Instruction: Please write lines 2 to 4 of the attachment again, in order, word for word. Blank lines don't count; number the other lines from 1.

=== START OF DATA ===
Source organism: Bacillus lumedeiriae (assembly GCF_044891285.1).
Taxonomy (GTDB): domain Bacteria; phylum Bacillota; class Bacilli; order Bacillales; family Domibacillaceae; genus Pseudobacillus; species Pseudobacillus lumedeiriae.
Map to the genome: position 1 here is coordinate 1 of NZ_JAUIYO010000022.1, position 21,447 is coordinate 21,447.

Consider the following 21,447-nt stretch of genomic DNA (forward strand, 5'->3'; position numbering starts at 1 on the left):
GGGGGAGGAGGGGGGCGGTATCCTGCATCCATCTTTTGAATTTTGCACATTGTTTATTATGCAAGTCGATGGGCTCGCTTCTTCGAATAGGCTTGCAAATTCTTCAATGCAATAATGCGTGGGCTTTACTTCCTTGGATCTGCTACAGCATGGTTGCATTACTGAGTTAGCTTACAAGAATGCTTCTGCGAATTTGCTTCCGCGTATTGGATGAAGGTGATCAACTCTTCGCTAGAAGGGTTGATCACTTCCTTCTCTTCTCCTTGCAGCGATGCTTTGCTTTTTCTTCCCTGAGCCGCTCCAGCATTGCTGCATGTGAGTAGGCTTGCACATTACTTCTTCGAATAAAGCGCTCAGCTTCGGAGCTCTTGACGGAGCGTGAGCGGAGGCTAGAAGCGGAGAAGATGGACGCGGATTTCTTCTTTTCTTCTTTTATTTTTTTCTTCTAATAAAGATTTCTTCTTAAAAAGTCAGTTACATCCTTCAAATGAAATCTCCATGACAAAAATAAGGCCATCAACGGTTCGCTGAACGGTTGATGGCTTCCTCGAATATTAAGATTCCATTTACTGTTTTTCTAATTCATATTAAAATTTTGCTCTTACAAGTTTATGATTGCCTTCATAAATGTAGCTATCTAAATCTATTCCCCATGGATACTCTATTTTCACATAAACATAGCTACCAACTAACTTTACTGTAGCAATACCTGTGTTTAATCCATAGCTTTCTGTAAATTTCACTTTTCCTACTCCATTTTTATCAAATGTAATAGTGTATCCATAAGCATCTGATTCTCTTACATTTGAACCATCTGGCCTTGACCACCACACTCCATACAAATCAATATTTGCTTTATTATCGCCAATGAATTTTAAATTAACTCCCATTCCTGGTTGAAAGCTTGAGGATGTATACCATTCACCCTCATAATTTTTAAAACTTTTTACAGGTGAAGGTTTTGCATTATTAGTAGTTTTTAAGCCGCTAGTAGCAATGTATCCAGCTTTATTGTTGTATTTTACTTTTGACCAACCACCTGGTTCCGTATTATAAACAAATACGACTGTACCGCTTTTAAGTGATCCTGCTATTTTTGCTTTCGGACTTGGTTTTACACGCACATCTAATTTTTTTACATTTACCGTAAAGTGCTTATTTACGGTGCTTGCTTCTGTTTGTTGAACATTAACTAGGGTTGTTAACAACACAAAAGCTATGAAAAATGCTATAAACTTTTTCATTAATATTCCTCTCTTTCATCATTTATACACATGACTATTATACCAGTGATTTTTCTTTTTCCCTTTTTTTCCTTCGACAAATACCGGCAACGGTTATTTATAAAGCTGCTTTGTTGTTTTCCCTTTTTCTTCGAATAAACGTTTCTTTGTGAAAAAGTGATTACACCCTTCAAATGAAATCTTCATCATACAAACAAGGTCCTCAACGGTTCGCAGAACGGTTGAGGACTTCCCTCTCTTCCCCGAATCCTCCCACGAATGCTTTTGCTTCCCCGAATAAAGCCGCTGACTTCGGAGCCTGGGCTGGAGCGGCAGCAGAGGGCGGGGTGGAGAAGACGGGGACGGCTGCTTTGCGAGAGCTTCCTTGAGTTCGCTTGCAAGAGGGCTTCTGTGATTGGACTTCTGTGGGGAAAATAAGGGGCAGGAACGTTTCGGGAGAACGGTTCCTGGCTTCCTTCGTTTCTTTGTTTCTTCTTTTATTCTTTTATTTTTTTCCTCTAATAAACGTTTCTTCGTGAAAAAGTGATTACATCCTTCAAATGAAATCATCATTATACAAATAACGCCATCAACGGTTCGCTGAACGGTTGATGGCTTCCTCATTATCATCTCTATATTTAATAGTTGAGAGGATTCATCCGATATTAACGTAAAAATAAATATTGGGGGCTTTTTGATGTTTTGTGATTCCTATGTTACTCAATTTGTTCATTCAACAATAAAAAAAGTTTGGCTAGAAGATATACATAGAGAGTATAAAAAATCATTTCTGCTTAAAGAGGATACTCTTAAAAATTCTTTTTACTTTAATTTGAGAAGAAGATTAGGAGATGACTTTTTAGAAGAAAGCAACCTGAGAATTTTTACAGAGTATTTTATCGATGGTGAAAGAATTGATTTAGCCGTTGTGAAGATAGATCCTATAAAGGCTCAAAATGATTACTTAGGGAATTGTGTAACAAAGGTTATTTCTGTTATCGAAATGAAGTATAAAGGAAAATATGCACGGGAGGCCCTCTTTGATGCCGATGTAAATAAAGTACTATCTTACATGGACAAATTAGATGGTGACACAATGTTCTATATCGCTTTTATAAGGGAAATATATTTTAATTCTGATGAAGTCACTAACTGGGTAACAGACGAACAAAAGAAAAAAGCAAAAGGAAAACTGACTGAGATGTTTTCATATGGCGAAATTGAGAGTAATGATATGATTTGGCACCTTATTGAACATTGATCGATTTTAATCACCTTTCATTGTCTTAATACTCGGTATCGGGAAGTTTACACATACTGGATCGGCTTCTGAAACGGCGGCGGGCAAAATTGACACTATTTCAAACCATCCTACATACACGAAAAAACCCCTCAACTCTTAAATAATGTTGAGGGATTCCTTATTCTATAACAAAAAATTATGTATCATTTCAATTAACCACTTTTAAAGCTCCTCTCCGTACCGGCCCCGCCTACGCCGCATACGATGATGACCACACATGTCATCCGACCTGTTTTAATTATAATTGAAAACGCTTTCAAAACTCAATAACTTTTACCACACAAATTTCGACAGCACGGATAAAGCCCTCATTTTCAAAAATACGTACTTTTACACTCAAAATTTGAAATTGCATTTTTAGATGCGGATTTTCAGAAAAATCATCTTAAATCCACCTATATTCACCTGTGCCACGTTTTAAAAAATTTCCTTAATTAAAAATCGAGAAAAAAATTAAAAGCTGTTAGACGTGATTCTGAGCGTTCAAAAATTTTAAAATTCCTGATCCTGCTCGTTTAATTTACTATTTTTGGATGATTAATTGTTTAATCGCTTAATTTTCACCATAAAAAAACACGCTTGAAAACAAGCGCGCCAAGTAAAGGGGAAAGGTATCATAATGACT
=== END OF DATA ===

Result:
Taxonomy (GTDB): domain Bacteria; phylum Bacillota; class Bacilli; order Bacillales; family Domibacillaceae; genus Pseudobacillus; species Pseudobacillus lumedeiriae.
Map to the genome: position 1 here is coordinate 1 of NZ_JAUIYO010000022.1, position 21,447 is coordinate 21,447.

Consider the following 21,447-nt stretch of genomic DNA (forward strand, 5'->3'; position numbering starts at 1 on the left):